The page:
Then in 2002 Pierre Braun and Eddie Esteves Pereira described this plant as Arrojadoa multiflora subsp. hofackeriana P.J.Braun & Esteves in the German journal Kakteen und andere Sukkulenten (Braun & Esteves 2002). Braun & Esteves named the plant after Andreas Hofacker, who was one of the people who found this plant, and Braun & Esteves decided to describe this new plant as a subspecies of Arrojadoa multiflora Ritter, a species that occurs further south near the town of Caetit?:
Image

Arrojadoa multiflora in habitat a few kilometers south of Caetit?, Bahia. Photo: Marlon Machado.
In the original description of subsp. hofackeriana, Braun & Esteves stated that in vegetative condition its stems are hardly different from those of A. multiflora, although the spines and wool in the new subspecies are darker, more brownish in colour. According to Braun & Esteves, the key distinguishing features between this new plant and A. multiflora are differences in flower and fruit morphology.

Braun & Esteves also discuss the lack of a cephalium in subsp. hofackeriana. This plant differs by not developing an apical cephalium with recurrence of vegetative growth (the 'ring cephalium'), which is a key feature of all other Arrojadoa species. Braun & Esteves interpreted this peculiarity of subsp. hofackeriana as being a loss of the expression of the cephalium, and pointed out that Arrojadoa multiflora already possesses the tendency to produce a very 'loose' cephalium, with plants in cultivation bearing flowers not only in the cephalium, but in normal areoles below it:
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Arrojadoa multiflora in cultivation, showing flowers being produced outside the cephalium. Photo: Marlon Machado.
Braun & Esteves compare the situation of subsp. hofackeriana to what occurs in other genera, where some species develop a true cephalium while others develop a loose pseudocephalium or none at all. But one thing that Braun & Esteves failed to discuss is that the flowers of subsp. hofackeriana are produced on only one side of the stem, from modified areoles with much wool:
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Micranthocereus hofackerianus in flower. Photo: Marlon Machado.
In contrast all Arrojadoa species have terminal flowers, or produce flowers from previous years? cephalia. For example, Arrojadoa dinae Buining & Brederoo:
Image

Flowers of Arrojadoa dinae being born on an apical cephalium. Photo: Marlon Machado.
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Flowers of Arrojadoa dinae being born on an apical cephalium. Photo: Marlon Machado.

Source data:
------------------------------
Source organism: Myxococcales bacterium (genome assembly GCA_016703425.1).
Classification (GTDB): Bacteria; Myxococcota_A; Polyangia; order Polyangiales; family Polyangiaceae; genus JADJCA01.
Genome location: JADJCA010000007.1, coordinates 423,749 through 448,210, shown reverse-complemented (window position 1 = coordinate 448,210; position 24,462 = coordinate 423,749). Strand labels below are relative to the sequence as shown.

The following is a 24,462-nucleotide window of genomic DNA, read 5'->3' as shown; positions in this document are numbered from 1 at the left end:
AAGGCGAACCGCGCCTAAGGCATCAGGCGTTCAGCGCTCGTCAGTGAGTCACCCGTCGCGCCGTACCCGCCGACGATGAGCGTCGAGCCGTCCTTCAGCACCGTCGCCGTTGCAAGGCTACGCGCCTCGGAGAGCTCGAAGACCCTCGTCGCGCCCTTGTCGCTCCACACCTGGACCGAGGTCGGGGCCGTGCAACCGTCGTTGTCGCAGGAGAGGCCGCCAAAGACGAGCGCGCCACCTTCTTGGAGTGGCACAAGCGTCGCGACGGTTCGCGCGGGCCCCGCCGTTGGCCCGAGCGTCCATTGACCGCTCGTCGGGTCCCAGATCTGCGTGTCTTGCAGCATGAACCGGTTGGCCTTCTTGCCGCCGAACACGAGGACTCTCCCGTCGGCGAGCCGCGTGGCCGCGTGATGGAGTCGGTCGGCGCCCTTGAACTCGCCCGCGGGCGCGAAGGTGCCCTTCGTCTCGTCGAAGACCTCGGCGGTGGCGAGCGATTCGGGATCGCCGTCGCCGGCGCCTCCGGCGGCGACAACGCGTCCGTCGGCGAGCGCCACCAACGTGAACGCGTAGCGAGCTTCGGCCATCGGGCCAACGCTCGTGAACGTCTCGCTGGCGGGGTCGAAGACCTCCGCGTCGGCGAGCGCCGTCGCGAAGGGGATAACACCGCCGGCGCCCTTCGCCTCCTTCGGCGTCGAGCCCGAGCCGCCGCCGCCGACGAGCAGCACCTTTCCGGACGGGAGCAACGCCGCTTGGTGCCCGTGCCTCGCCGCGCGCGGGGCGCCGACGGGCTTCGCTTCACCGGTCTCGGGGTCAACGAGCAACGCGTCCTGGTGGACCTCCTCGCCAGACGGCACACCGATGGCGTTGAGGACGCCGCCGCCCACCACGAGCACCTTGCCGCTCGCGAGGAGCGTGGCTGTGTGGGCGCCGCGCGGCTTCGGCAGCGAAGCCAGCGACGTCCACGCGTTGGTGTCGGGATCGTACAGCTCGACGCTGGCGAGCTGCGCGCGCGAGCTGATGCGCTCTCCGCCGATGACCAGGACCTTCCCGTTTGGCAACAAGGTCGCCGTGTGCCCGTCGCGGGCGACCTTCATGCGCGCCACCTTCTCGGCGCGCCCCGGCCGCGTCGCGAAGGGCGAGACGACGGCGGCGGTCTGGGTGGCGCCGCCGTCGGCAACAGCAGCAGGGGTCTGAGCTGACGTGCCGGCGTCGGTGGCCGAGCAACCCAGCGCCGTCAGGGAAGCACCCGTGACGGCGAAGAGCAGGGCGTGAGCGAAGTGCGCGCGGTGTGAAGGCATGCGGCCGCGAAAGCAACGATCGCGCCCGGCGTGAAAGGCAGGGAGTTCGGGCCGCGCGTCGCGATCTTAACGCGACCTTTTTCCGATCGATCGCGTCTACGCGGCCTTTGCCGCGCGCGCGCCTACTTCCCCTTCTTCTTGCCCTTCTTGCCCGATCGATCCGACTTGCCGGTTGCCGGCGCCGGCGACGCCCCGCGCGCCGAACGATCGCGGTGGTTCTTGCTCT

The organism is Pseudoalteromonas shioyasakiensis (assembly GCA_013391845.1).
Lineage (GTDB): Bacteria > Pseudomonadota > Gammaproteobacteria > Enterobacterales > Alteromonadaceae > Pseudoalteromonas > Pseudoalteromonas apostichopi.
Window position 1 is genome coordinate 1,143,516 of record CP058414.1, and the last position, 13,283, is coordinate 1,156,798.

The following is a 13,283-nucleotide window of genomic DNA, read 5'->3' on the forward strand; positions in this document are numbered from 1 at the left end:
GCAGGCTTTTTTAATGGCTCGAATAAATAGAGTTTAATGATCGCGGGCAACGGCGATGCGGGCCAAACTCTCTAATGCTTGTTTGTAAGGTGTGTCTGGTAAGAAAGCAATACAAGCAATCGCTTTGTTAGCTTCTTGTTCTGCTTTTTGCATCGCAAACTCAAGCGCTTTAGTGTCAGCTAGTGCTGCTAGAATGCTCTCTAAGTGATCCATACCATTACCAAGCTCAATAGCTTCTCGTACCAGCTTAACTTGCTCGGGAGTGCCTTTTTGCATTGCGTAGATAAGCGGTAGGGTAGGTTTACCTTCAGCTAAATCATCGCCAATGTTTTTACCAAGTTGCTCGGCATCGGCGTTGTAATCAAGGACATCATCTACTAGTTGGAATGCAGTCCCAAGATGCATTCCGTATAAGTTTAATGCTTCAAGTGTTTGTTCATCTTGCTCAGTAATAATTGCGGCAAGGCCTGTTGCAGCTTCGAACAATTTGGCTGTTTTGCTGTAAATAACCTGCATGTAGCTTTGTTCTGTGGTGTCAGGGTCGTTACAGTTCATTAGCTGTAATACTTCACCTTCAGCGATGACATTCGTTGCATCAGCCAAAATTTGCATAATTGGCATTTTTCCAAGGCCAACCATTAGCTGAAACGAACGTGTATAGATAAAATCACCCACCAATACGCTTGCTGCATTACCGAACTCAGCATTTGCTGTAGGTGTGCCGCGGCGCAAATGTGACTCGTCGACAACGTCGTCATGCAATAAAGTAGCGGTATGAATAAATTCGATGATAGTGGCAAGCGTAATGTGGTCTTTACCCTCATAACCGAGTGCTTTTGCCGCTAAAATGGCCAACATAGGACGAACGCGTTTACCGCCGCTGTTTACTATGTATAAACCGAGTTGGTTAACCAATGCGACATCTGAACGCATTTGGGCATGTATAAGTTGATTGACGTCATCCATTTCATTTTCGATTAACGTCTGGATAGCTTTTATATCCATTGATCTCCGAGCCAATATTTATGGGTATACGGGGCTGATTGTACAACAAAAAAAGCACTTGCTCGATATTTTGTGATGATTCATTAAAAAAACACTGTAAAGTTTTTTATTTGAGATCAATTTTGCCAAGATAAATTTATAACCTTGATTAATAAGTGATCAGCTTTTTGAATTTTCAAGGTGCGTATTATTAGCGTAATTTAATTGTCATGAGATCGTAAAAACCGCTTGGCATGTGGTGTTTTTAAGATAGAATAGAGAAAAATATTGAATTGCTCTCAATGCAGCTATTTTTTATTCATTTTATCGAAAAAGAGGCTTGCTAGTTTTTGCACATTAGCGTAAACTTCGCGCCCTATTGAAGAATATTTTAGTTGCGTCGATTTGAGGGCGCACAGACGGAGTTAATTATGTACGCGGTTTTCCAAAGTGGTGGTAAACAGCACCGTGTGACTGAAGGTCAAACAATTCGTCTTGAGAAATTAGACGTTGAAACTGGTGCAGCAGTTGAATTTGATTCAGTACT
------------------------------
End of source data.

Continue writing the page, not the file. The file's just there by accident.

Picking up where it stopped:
Arrojadoa multiflora sometimes produce a very loose pseudocephalium that does not modify much the structure of the stem, but nonetheless this is an apical structure, and flowers of A. multiflora are thus produced in an apical position:
Image

Fruits of Arrojadoa multiflora, produced in a cephalium at the apex of the stem. Photo: Marlon Machado.
In cultivation A. multiflora may produce flowers without producing a cephalium, but this is probably a result of the more lush conditions of cultivation, and it has not been observed in nature. Hence, subsp. hofackeriana differs from other Arrojadoa taxa because the flowers are produced in a lateral position, rather than in an apical position.

Another difference between subsp. hofackeriana and A. multiflora that was not mentioned by Braun & Esteves is that subsp. hofackeriana develops underground stem-tubers, thus differing from A. multiflora which does not develop stem-tubers.

Here is a picture of the stem-tubers of subsp. hofackeriana:
Image

Underground stem-tubers of Micranthocereus hofackerianus. Photo: Marlon Machado.
In contrast, Arrojadoa multiflora does not have true stem-tubers, although it may have some offsets produced underground:
Image

Underground stems of Arrojadoa multiflora. Photo: Marlon Machado.
The stem-tubers of plants like subsp. hofackeriana are true tubers: they are swollen, fleshy, underground stems, akin to potatoes, and not tuberous roots as more commonly seen in other species of cactaceae with underground storage structures. Tubers of this and other Arrojadoa species are stems that bear areoles:
Image

Close-up of stem-tuber of Micranthocereus hofackerianus, showing its areoles. Photo: Marlon Machado.
Other species of Arrojadoa that also develop underground stem-tubers are A. dinae and A. eriocaulis Buining & Brederoo. Following is a picture of the massive stem-tuber produced by Arrojadoa eriocaulis:
Image

Underground stem-tuber of Arrojadoa eriocaulis. Photo: Marlon Machado.
And here is a picture of the stem-tubers produced by Arrojadoa dinae:
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Underground stem-tubers of Arrojadoa dinae. Photo: Marlon Machado.